This report examines prospectively, in the Framingham cohort, the relation of diabetes and impaired glucose tolerance to each of the cardiovascular sequelae, taking into account age, sex, and associated cardiovascular risk factors. The incidence of cardiovascular disease, as well as the levels of cardiovascular risk factors, were found to be higher in diabetic than in nondiabetic men and women. The relative impact of diabetes on coronary heart disease, peripheral vascular disease, or stroke incidence was the same in men and women, but for cardiovascular mortality and cardiac failure the impact is greater for women. Present evidence suggests that alleviation of associated cardiovascular risk factors is the most promising course in reducing cardiovascular sequelae in diabetic patients.
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Proceedings of the Kroc Foundation International Conference on Epidemiology of Diabetes and its Macrovascular Complications| March 01 1979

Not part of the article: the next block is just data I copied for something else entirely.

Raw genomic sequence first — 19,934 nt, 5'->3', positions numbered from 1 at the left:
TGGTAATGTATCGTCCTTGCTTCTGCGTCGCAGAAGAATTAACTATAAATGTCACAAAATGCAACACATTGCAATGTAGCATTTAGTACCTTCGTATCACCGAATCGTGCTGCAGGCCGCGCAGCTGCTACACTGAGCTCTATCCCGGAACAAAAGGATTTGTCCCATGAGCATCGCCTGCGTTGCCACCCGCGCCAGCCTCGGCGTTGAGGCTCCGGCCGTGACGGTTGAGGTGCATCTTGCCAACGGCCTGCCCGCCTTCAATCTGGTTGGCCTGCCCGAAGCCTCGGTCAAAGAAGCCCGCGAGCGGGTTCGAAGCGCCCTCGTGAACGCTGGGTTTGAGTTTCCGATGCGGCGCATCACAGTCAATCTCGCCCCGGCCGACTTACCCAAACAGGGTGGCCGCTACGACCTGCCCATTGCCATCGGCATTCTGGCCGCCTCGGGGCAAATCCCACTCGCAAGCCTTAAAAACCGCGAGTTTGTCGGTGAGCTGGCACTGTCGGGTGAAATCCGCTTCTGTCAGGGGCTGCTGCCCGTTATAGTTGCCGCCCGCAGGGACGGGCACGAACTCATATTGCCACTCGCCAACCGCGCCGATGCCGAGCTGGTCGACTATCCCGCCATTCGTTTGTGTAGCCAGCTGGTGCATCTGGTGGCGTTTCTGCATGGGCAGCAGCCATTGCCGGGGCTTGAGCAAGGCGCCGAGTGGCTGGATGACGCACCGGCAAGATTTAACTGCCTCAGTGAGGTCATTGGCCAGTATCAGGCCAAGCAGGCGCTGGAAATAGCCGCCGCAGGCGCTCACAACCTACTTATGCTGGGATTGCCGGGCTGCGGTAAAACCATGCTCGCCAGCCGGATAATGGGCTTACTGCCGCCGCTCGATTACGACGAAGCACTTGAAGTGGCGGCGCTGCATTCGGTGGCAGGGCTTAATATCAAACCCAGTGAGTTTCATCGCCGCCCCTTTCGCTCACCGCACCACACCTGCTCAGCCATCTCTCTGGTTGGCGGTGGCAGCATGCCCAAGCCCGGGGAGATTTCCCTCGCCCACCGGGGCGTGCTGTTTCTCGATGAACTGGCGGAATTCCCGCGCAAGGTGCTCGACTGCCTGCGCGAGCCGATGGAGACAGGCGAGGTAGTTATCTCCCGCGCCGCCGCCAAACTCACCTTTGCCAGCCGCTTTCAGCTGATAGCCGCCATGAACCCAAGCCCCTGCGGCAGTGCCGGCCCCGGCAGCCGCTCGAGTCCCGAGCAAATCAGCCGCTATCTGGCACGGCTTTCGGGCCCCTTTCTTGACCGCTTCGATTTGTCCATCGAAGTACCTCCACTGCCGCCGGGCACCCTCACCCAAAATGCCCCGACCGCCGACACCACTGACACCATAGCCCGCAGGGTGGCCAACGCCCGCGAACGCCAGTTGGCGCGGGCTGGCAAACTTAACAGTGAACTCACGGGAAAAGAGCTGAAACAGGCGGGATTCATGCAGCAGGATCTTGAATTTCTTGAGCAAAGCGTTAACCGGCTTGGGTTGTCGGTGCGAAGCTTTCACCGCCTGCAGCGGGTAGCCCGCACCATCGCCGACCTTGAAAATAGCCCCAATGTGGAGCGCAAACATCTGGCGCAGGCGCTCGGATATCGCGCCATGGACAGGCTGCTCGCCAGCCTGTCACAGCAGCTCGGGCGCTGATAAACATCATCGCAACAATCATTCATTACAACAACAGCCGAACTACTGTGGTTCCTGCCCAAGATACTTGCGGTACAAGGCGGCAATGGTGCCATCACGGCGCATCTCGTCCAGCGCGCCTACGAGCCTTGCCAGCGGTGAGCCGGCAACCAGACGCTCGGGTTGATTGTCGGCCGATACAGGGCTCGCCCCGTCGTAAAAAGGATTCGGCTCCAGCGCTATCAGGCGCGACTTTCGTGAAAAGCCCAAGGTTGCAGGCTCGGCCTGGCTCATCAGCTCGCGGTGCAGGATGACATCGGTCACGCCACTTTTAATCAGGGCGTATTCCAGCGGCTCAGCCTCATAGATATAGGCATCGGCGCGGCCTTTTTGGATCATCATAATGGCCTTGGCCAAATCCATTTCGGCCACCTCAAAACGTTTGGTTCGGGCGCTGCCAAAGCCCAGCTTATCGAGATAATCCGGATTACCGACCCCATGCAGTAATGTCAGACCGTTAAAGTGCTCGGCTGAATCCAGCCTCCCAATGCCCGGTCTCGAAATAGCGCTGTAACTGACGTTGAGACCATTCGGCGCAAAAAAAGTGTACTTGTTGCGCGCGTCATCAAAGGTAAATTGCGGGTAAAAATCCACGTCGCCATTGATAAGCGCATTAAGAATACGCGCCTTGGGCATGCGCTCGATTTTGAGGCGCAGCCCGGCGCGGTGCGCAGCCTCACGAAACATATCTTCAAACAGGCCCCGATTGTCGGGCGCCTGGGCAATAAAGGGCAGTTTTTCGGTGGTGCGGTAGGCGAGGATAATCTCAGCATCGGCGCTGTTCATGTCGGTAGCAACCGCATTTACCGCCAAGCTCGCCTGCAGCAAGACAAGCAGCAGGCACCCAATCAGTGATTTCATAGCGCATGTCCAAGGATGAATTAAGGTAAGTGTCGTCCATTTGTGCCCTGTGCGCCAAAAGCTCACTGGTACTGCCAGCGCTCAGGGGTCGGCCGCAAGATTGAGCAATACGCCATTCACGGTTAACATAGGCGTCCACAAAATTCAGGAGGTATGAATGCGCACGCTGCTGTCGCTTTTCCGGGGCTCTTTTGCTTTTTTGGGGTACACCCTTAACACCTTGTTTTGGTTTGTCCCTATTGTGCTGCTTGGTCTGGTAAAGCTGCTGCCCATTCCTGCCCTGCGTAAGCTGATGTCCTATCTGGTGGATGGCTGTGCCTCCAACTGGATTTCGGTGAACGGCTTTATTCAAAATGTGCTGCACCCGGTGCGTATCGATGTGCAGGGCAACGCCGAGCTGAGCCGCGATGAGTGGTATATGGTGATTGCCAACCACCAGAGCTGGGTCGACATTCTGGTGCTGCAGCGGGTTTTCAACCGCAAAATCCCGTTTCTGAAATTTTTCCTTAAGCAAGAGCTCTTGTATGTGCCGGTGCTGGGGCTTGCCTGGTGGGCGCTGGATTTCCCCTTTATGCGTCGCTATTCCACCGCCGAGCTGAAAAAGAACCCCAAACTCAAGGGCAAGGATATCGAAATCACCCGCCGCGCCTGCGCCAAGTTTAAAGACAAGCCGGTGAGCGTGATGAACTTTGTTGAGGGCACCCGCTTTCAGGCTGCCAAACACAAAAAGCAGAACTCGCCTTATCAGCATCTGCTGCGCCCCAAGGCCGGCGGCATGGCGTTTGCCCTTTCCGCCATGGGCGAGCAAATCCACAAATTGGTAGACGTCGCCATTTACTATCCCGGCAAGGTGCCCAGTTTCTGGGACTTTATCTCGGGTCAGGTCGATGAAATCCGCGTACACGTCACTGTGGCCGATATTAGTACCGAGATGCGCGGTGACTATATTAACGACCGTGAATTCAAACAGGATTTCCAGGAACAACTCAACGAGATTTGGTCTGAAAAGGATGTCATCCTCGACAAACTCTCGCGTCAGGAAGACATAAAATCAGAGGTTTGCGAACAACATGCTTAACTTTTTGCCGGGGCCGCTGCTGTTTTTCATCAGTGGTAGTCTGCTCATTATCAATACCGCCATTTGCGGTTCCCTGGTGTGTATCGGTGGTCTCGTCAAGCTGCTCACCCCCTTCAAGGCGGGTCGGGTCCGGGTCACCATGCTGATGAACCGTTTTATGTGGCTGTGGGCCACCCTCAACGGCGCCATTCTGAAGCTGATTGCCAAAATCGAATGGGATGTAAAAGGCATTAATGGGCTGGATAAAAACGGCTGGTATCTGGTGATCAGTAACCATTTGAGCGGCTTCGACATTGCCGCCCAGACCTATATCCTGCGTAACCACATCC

Diabetes and Glucose Tolerance as Risk Factors for Cardiovascular Disease: The Framingham Study
Address reprint requests to W. B. Kannel, Framingham Study, 118 Lincoln Street, Framingham, Massachusetts 01701.
Diabetes Care 1979;2(2):120–126
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W B Kannel, D L McGee; Diabetes and Glucose Tolerance as Risk Factors for Cardiovascular Disease: The Framingham Study. Diabetes Care 1 March 1979; 2 (2): 120–126. https://doi.org/10.2337/diacare.2.2.120
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